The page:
1.Establishing Goals And Preparing A Program Or Outline
This is typically the initial meeting between the building designers and you to discuss and layout the framework for the project scope to and clarify any of your expectations and needs along with the project budget.
This is a good opportunity to share photos, ideas and any other information that is relevant to the Project such as a copy of the property survey which is needed to complete the construction documents.
2.The Preliminary Design Phase
This second meeting with you will be when the building designer will put forward the first rough drafts of the floor plan and exterior elevation studies for you to review, critic and or approve. This can be a process and the time needed to work through this phase can depend on the size and how complex the proposed design is. There can be as many as 2-3 revisions before a preliminary design is approved to proceed to the next phase. At this time you may request additional drawings to further clarify the design. The goal is for you to have a clear understanding of the proposed design and to make any alterations necessary to achieve the project goals at this stage before moving on to the more detailed drawings.
3.The Design Development Phase
In some cases, this phase may be blended into the previous phase. I typically present the preliminary drawings to my clients as scaled and partially dimensioned drawings to show room sizes and overall building dimensions. This helps establish if any areas need to be increased or decreased in size or relocated a little earlier in the process. But I am aware of other building designers that do it differently. Either way is fine. This phase just takes the preliminary drawing to the next level by adding additional information and specifications allowing you, the client, to see the project pulling together and becoming cohesive. This is the time to address any final questions you may have relating to the layout, size or function of the spaces.
4.The Construction Document Phase
This phase involves the preparation of detailed Construction Documents and possibly Specifications* for obtaining bids from contractors, obtaining a building permit and for use by the contractor to construct the Project. The Construction Documents, sometimes referred to as CD”s, typically required by municipalities for obtaining a permit include but may not be limited to:
Once completed by the by building designer You are presented with completed and final construction documents for review & approval prior to being sent for sign and seal by the Engineer of Record when required by the municipality.
*I typically don’t provide specifications for my clients as often this is part of the general contractor’s contract with the client. I include as much information about the exterior and interior finishes, etc. as provided to me by the client on the plans. Very often the client hasn’t made specific selections for flooring, counter-tops at this stage. This may not always be the case, however.
5.The Bidding Process
Some building designers may offer services to assist with the bidding process. This involves preparing bidding instruction or a set of guidelines to the contractors with the intention of securing an apple-to-apples estimate that fit within an allotted time frame from each bidder. Next potential contractors are given the chance to bid on your project with each receiving a complete set of drawings, specifications and bid instructions. This is more common in commercial projects and large-scale residential projects.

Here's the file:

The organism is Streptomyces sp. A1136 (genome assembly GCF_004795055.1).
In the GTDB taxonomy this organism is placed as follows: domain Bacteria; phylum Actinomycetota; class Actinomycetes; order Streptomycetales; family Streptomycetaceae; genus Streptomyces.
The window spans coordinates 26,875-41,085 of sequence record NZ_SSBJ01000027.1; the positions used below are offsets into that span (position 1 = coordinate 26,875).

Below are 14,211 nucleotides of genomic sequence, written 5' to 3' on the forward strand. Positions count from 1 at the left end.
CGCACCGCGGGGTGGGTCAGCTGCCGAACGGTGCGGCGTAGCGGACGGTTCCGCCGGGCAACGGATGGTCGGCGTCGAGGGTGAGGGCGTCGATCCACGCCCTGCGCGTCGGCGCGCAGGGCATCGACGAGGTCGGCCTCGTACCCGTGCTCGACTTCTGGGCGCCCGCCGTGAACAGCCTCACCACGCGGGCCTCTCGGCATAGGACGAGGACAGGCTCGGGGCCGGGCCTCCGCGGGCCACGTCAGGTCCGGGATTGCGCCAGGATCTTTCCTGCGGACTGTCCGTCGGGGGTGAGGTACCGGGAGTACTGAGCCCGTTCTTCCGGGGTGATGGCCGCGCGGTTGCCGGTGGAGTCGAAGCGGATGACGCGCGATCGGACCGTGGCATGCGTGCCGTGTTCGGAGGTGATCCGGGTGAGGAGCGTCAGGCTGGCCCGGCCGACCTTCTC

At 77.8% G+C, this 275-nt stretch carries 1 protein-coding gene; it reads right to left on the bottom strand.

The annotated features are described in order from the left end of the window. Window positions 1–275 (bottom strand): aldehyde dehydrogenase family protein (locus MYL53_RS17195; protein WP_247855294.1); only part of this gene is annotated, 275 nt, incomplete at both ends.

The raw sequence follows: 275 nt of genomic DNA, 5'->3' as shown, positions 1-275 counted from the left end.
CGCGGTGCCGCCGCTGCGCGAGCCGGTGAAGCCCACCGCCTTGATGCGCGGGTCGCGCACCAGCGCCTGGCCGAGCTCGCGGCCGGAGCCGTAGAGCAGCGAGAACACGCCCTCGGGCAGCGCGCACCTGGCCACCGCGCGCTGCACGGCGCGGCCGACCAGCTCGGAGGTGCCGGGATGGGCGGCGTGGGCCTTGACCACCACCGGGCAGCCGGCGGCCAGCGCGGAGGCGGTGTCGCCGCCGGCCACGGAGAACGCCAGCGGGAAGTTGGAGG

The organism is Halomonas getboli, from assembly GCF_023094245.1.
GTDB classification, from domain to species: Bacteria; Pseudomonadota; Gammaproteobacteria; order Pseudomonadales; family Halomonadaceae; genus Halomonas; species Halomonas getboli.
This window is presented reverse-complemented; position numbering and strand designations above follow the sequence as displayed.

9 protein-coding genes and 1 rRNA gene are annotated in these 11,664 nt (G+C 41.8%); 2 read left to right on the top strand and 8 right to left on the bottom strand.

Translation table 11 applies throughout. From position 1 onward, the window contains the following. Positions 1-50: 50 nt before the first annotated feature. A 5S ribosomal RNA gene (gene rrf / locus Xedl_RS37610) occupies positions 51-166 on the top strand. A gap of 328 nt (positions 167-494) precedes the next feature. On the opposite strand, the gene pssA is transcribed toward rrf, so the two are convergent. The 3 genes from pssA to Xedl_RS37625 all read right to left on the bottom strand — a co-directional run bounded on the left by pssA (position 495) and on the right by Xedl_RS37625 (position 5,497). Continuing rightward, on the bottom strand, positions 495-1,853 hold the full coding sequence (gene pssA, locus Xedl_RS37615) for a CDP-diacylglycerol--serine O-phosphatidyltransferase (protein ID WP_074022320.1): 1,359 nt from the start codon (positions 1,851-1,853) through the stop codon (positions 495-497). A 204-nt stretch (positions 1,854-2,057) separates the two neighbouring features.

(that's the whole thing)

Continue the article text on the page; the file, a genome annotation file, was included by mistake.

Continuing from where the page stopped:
I often encourage my clients to include the contractor in preliminary design meetings for their expertise and valuable input if they have already made a decision as to who they will be working with. But in most cases, the client is interviewing general contractors once the preliminary plans are completed enough that an estimate can be prepared or later when plans are finalized and ready for permitting. This can be a very daunting part of the process and I am always available to answer questions my clients come across when talking with contractors. It is very important to do your homework and check references to be sure that you will be hiring someone who will be a good fit for your project. A low bid is not always an indicator that you are hiring a qualified contractor that is best suited for your project.
The process to your dream home can take a bad turn if drawings are less than thorough and specifications are left in unanswered. Contractors very often refer to Construction documents to justify an action or lack of action. A disagreement between you and the contractor can result in a halt in your project while issues are worked out and can sometimes result in legal action. A professional building designer will try to avert any such conflicts before work begins by exploring design solutions with you on paper, and communicating with the contractor to answer any questions regarding a specification or drawing detail. Regardless of the scope of your project, thorough planning, and good design go hand in hand and will not only save you money but make the entire process go easier and with fewer complications.
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My name is Judith Ann Koehn and I am the principal/designer for Ontwerpe Studio a Residential Design and Drafting firm. I am passionate about “good sustainable design” and with more than 20 years of experience designing small casitas to large custom homes, multi-family housing and many different kinds of remodeling projects I would be very comfortable helping you bring your next project to life.